On the other hand, the total absence of Bacchus, Silenus, the Maenads and the whole mythological riot of the final act is a much more serious omission here than in LW&W, which similarly excised Tumnus’s stories of the revelry in the old days when Bacchus came to Narnia. While Lewis’s inclusion of these pagan and roisterous elements may be discomfiting to some of his pious Evangelical admirers, and while the filmmakers may be sincere in finding rivers flowing with wine inappropriate for a family film, the romping and rioting represents the climax of the book’s theme of the vindication of mythic imagination over Enlightenment rationalism, and its omission severely undermines the spirit of the book.
Almost as seriously diminished is the theme of faith and sight, with faith opening one’s eyes to the extent that one believes. We do get the scene in which Lucy sees Aslan when no one else does — but not the rest of the plotline, in which Aslan is at first invisible to the children until one by one they begin to see him in proportion to their openness and willingness to see him. The whole drama of the scene in which Lucy disputes with the others about which way to go is passed over almost incidentally, with none of the momentousness that it has in Lewis.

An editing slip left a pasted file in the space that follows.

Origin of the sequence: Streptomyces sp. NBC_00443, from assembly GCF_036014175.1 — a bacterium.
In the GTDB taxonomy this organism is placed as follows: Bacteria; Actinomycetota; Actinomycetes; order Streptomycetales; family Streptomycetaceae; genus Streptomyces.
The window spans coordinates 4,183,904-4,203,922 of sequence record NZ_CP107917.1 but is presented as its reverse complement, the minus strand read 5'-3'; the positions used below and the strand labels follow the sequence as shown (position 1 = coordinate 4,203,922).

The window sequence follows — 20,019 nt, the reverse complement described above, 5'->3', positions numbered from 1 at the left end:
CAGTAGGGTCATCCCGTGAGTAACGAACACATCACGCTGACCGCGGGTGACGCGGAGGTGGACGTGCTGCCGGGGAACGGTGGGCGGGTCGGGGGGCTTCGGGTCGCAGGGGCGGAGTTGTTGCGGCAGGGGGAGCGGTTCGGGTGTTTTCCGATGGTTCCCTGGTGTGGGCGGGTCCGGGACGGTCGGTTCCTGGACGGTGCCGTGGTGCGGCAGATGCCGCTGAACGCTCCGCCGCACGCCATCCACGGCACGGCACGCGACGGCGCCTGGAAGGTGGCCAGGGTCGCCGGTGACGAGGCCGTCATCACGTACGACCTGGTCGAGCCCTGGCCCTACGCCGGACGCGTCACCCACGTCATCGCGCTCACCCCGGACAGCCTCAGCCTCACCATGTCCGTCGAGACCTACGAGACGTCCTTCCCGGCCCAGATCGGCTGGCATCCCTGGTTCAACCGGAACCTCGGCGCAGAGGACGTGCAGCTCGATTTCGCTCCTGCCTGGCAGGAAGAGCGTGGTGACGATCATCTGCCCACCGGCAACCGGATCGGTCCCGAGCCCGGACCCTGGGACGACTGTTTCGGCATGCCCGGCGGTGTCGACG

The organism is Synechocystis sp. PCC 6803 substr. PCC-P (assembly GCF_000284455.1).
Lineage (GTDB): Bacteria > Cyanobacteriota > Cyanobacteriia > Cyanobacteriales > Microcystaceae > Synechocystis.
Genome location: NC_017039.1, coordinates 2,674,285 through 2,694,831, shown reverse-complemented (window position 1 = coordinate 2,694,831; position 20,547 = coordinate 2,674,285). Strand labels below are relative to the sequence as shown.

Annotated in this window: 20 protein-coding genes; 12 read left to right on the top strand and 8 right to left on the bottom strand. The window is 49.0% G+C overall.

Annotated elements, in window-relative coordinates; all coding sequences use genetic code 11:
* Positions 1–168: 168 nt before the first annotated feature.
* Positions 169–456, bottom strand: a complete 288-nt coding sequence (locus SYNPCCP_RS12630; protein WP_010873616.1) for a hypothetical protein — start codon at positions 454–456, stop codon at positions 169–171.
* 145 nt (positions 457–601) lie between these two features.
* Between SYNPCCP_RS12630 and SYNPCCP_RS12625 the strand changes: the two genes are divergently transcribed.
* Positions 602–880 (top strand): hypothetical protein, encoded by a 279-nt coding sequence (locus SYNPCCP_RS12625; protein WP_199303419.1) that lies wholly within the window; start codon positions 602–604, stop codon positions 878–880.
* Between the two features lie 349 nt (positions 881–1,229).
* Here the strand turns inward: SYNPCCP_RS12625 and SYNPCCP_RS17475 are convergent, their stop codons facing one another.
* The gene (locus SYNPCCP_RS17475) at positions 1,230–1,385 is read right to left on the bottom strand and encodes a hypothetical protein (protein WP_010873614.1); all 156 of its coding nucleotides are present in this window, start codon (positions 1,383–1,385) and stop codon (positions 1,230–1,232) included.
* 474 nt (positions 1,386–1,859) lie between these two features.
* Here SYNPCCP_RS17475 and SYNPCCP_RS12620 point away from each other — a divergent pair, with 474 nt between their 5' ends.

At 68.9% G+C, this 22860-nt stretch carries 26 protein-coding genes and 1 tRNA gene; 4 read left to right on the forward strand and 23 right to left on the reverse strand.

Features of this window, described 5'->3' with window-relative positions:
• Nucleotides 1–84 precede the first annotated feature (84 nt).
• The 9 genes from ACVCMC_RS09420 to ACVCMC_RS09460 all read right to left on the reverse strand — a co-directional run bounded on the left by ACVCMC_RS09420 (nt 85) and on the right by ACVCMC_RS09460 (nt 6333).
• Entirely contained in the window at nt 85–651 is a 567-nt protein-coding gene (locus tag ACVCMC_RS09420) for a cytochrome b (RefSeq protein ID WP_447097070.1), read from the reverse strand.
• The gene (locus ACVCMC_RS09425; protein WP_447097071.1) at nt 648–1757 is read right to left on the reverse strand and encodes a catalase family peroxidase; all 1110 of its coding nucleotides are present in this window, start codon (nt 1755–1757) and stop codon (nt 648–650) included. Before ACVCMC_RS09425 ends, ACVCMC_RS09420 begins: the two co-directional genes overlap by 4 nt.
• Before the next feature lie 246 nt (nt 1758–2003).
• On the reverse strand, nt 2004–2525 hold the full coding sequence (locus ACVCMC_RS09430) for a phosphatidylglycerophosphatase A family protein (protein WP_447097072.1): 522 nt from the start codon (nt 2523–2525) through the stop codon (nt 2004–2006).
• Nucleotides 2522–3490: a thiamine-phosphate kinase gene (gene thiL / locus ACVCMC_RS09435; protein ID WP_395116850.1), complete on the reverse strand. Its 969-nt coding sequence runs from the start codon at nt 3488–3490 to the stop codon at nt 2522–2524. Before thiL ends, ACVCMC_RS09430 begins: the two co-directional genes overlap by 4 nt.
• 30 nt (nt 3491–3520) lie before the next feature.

Here at least there is some effort to get at the point by an alternate route, with brief moments of soul-searching by Peter and Susan pondering Aslan’s hiddenness. Still, in a tale of this sort, to replace a visual fairy-tale metaphor with introspective dialogue seems an odd choice to say the least. Film is a visual medium, fantasy a visual genre. A choice like this makes the story less cinematic, not more.
Hidden as Aslan might be in the book, he’s hardly in the film at all. Visually, when he’s on the screen at all, Aslan is more impressive than ever; even in closeup, with Lucy embracing him in the woods, he looks utterly real and warm and solid. Yet the filmmakers turn this crucial meeting into a dream sequence, deferring the dialogue and Aslan’s active presence until the very end. In the book, he’s invisibly present, leading the children; here he doesn’t seem to be around at all.